Books: Eat, Pray, Love

I never thought that I would read this book. I had all sorts of prejudices and opinions about this book, about the kind of people who read it, and I didn't want to be one of them. I have this deep seated antipathy to the notion perpetuated by so many films and books now that if a woman is unhappy in her life and marriage, she need only get a divorce and do something wild and interesting in order to find happiness and fulfilling love. I think this idea is just as dangerous and just as backwards as the notion of prince charming- for what if, after all of that, one finds that nothing has changed, that after the excitement subsides, one is the same, one's life is the same, only minus one? Life is growth and so is marriage, and each is invariably complicated, too much so for such cut and dry whimsical distinctions. I thought this book would be like that- I thought it would be the story of some crazy hippy who bowed out of her marriage and traveled the world to do crazy hippy things, and I wasn't interested.

But then all of these people that I knew from all of these different walks of life started talking about this book and reading it, and one of them finally convinced me to watch the film, and you know what- I liked it, a lot. Obviously. I liked it because it wasn't some crazy beatnik traveling the world looking for answers everywhere besides in herself. I loved it because it was this woman who realized that if she wanted to keep living, she had to change something; because it was the story of one woman's quest to learn to how to live, and to learn to balance it all- and that is what appealed to me about this book.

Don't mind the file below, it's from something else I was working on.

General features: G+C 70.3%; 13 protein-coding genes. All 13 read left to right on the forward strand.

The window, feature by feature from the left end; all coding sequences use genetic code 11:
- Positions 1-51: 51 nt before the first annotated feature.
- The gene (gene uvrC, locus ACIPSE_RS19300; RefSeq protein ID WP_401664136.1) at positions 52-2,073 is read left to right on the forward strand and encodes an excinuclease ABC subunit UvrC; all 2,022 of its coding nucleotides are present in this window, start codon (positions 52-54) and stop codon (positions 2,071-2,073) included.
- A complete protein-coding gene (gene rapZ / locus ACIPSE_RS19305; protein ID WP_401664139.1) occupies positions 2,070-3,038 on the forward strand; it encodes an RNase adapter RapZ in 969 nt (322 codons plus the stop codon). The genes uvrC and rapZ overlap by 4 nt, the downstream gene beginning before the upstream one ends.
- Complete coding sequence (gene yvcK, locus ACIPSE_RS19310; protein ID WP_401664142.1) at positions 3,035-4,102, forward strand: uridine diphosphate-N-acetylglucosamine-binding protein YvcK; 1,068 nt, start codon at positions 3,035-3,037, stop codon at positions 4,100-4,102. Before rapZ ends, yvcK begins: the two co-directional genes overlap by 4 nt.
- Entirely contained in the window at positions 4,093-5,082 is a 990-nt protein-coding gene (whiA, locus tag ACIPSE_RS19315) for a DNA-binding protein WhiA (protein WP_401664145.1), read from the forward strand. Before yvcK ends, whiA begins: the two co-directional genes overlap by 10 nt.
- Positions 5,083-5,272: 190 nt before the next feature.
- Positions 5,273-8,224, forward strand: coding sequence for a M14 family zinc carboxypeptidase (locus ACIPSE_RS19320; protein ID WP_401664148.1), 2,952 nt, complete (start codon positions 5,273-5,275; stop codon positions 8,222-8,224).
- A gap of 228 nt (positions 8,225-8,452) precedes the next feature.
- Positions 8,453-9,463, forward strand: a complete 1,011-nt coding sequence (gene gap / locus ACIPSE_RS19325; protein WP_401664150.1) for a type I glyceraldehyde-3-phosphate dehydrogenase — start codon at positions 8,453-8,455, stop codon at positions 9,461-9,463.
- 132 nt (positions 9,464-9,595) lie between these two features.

I loved the book for Gilbert's journey and for her candor in writing about it, for the way she made me think and see, how she carried me in her back pocket as she reasoned through her journeys and her discoveries- and I love that she seeks, perpetually, for an answer and for a way, when it is so tempting to lie down and give it all up. I loved it because it inspired me and because it made me think-- because it was a complete picture, in a way, of life: a picture of pleasure, of food and sensation and our relations to it as well as its impact on our lives and well being; a picture of the soul and of our journey towards something greater than ourselves; a picture of the need for balance in body, mind, soul, and life- in our interactions with those we love and in what we hope so desperately for; a picture of balance between all of these aspects and a search to unify them all into one life and one person.

And finally, I loved this book because sometimes, you just come across the right book at the right time and it speaks, somehow, to all of the struggles that you're having in your life at that moment- and this  book really did that for me, in a big way.

Elizabeth Gilbert's Website
Buy Eat, Pray, Love by Elizabeth Gilbert

1 comment:

Anonymous said...

I've been avoiding it for all the same reasons... Maybe I'll have to give that up and actually just read the darn thing.